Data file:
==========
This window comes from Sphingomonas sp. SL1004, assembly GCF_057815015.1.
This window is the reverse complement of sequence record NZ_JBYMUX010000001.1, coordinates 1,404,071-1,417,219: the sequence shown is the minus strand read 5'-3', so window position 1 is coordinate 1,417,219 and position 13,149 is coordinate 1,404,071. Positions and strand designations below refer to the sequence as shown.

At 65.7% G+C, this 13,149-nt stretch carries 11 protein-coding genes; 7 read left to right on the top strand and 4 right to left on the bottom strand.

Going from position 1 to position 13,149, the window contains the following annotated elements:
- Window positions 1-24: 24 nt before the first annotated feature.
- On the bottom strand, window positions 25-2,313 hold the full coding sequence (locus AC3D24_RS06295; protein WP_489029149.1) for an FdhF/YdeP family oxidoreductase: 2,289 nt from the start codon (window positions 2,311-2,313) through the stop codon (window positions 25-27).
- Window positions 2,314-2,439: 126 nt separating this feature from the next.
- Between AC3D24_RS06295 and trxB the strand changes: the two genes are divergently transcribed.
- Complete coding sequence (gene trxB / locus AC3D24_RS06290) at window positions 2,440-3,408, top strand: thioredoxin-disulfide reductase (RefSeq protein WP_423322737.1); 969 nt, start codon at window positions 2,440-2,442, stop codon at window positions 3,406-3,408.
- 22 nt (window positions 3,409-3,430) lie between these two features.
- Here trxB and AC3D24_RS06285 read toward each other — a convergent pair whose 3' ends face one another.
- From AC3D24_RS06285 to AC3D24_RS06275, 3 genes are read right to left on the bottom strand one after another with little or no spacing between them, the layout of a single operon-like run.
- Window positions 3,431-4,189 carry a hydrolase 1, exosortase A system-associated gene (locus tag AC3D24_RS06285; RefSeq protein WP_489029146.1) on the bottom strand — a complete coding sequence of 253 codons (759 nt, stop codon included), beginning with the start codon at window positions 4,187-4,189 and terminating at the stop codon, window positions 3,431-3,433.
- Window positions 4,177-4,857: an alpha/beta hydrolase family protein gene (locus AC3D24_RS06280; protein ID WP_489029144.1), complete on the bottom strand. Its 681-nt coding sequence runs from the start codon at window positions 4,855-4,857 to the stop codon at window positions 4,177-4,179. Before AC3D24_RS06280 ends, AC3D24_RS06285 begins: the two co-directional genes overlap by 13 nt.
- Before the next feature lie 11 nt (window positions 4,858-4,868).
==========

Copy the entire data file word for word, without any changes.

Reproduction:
This window comes from Sphingomonas sp. SL1004, assembly GCF_057815015.1.
This window is the reverse complement of sequence record NZ_JBYMUX010000001.1, coordinates 1,404,071-1,417,219: the sequence shown is the minus strand read 5'-3', so window position 1 is coordinate 1,417,219 and position 13,149 is coordinate 1,404,071. Positions and strand designations below refer to the sequence as shown.

At 65.7% G+C, this 13,149-nt stretch carries 11 protein-coding genes; 7 read left to right on the top strand and 4 right to left on the bottom strand.

Going from position 1 to position 13,149, the window contains the following annotated elements:
- Window positions 1-24: 24 nt before the first annotated feature.
- On the bottom strand, window positions 25-2,313 hold the full coding sequence (locus AC3D24_RS06295; protein WP_489029149.1) for an FdhF/YdeP family oxidoreductase: 2,289 nt from the start codon (window positions 2,311-2,313) through the stop codon (window positions 25-27).
- Window positions 2,314-2,439: 126 nt separating this feature from the next.
- Between AC3D24_RS06295 and trxB the strand changes: the two genes are divergently transcribed.
- Complete coding sequence (gene trxB / locus AC3D24_RS06290) at window positions 2,440-3,408, top strand: thioredoxin-disulfide reductase (RefSeq protein WP_423322737.1); 969 nt, start codon at window positions 2,440-2,442, stop codon at window positions 3,406-3,408.
- 22 nt (window positions 3,409-3,430) lie between these two features.
- Here trxB and AC3D24_RS06285 read toward each other — a convergent pair whose 3' ends face one another.
- From AC3D24_RS06285 to AC3D24_RS06275, 3 genes are read right to left on the bottom strand one after another with little or no spacing between them, the layout of a single operon-like run.
- Window positions 3,431-4,189 carry a hydrolase 1, exosortase A system-associated gene (locus tag AC3D24_RS06285; RefSeq protein WP_489029146.1) on the bottom strand — a complete coding sequence of 253 codons (759 nt, stop codon included), beginning with the start codon at window positions 4,187-4,189 and terminating at the stop codon, window positions 3,431-3,433.
- Window positions 4,177-4,857: an alpha/beta hydrolase family protein gene (locus AC3D24_RS06280; protein ID WP_489029144.1), complete on the bottom strand. Its 681-nt coding sequence runs from the start codon at window positions 4,855-4,857 to the stop codon at window positions 4,177-4,179. Before AC3D24_RS06280 ends, AC3D24_RS06285 begins: the two co-directional genes overlap by 13 nt.
- Before the next feature lie 11 nt (window positions 4,858-4,868).